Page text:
How can we predict the benefit of collecting data on crossbred animals?
Researchers from Wageningen University have developed a reliable approach that predicts the impact of non-additive effects on purebred-crossbred genetic correlation from data of purebred populations.
The benefit of routinely collecting data on crossbred animals is largely determined by the purebred-crossbred genetic correlation (rpc). However, computing the rpc requires measuring performance of crossbred animals, which can be difficult and costly. The newly developed approach may help breeders to decide whether data on crossbred populations should be collected routinely.
The purebred-crossbred genetic correlation
The purebred-crossbred genetic correlation is a key parameter in the optimization of breeding programs that rely on crossbreeding (for example pigs and poultry breeding programs). This correlation determines to what extent genetic progress can be improved by collecting data on crossbred animals. Computing the rpc requires measuring performance of crossbred animals. However, collecting such data is costly, and is therefore not necessarily done routinely within all breeding programs. Breeders would therefore benefit from predicting rpc from data on purebred populations alone.
The rpc can be lower than 1.0 due to genotype by environment interactions and non-additive effects. In earlier work, the researchers developed equations to predict the impact of non-additive effects on , using only information obtained from purebred animals. This previous study showed that the equations provided accurate upper and lower limits of the rpc.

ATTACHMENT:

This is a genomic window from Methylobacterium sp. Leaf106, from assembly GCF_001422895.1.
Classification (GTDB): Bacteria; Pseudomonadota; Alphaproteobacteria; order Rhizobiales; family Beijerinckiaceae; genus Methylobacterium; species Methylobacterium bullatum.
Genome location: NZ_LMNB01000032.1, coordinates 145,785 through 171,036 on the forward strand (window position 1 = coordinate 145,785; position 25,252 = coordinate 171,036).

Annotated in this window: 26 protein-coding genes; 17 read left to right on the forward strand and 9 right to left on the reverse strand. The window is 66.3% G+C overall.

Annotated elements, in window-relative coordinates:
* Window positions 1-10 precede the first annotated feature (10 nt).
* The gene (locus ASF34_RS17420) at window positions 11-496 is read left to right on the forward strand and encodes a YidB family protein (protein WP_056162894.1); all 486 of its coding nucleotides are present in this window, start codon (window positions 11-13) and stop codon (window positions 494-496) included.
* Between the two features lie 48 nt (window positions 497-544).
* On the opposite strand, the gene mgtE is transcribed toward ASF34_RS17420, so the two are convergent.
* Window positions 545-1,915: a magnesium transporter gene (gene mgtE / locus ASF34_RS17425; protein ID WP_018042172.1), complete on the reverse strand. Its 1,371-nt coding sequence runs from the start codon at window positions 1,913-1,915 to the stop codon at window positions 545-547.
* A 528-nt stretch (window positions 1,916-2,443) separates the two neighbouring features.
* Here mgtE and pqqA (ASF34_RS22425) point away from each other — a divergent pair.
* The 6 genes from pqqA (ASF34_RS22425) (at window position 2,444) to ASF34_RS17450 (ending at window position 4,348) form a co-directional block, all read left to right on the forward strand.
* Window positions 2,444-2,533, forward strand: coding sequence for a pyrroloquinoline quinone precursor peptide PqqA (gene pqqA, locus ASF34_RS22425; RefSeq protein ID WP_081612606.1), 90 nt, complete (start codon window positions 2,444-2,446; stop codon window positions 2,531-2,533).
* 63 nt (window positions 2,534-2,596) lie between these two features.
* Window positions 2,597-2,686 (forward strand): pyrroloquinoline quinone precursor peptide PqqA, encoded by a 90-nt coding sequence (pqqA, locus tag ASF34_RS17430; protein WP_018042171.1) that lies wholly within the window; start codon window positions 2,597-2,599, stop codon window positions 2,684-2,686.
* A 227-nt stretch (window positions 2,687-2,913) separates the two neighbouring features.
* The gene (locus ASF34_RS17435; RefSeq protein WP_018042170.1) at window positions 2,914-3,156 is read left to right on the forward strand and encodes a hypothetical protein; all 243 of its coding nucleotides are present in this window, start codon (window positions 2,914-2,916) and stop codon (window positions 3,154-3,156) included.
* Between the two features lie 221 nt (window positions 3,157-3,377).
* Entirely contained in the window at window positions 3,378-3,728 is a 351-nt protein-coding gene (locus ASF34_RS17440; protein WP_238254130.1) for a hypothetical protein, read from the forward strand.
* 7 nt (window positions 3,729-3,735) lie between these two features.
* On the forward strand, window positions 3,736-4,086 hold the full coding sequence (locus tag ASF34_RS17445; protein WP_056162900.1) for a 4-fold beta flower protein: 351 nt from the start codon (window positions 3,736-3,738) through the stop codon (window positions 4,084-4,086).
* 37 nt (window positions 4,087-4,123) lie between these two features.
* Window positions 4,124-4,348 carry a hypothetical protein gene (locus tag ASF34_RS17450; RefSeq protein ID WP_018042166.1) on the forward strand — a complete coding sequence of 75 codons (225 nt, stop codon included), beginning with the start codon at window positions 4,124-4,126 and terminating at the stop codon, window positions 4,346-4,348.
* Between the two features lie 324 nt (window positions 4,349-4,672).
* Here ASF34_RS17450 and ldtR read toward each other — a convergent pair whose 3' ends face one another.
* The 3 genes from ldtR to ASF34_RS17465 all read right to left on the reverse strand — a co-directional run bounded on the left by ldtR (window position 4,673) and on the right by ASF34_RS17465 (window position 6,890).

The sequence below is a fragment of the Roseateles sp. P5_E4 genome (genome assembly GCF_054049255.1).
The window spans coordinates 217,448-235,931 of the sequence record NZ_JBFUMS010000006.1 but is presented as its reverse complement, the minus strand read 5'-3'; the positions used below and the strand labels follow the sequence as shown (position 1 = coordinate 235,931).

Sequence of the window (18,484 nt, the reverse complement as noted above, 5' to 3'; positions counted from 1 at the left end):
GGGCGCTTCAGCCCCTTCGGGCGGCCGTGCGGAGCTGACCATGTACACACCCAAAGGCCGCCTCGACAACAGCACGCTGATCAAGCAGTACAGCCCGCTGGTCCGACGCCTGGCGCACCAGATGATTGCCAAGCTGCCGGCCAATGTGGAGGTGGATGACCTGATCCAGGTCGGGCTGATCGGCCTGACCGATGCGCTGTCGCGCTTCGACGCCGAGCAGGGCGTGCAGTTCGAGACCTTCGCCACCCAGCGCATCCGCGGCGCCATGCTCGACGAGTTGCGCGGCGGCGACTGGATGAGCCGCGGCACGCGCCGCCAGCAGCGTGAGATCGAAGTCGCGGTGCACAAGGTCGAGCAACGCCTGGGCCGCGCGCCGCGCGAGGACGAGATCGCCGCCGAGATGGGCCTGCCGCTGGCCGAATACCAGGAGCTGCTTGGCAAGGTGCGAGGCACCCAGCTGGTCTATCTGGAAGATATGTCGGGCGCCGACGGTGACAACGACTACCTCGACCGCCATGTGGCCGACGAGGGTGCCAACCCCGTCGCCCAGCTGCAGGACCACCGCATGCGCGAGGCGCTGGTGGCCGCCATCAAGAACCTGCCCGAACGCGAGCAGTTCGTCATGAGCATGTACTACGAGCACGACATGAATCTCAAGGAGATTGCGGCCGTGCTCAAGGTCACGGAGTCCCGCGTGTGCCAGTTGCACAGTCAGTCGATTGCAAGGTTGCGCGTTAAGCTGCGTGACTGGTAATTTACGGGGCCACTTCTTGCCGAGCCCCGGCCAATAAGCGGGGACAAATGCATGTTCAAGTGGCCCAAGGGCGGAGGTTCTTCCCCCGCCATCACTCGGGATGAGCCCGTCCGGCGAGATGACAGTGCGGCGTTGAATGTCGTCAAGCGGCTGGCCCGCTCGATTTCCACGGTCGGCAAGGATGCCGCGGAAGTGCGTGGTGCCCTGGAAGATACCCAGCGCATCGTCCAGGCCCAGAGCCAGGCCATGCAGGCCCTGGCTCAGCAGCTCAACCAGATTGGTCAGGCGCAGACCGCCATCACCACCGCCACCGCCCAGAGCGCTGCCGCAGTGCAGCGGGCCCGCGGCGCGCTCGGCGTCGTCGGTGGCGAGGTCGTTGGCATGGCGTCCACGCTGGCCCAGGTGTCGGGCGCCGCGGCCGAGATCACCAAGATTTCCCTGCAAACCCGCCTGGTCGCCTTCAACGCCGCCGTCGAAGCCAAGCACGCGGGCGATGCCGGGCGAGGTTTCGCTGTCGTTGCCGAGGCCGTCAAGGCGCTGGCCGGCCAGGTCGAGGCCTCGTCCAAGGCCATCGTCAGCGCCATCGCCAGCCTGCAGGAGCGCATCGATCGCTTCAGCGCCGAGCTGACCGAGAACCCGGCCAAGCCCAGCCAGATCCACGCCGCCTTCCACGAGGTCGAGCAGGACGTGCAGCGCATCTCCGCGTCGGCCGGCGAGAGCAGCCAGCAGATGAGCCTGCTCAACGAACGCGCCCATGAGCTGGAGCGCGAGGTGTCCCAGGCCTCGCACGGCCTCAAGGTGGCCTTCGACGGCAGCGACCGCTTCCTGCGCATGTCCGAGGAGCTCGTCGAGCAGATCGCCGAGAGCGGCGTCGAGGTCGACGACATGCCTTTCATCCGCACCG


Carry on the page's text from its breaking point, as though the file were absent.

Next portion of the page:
In the latest study, the equations were validated in a real dataset of pigs from Topigs Norsvin. The results showed that the genetic parameters required for the equations could be estimated from information of the parental lines using ordinary statistical methods. With this approach, in nearly all cases the interval between the predicted lower and upper limit included the estimated rpc. The results of this research may help breeders to predict the benefit of collecting data on crossbred animals, and may contribute to the efficiency of crossbred breeding programs.
This research was supported by the Netherlands Organisation of Scientific Research (NWO) and the Breed4Food consortium partners Cobb Europe, CRV, Hendrix Gentics, and Topigs Norsvin. Data was kindly provided by Topigs Norsvin.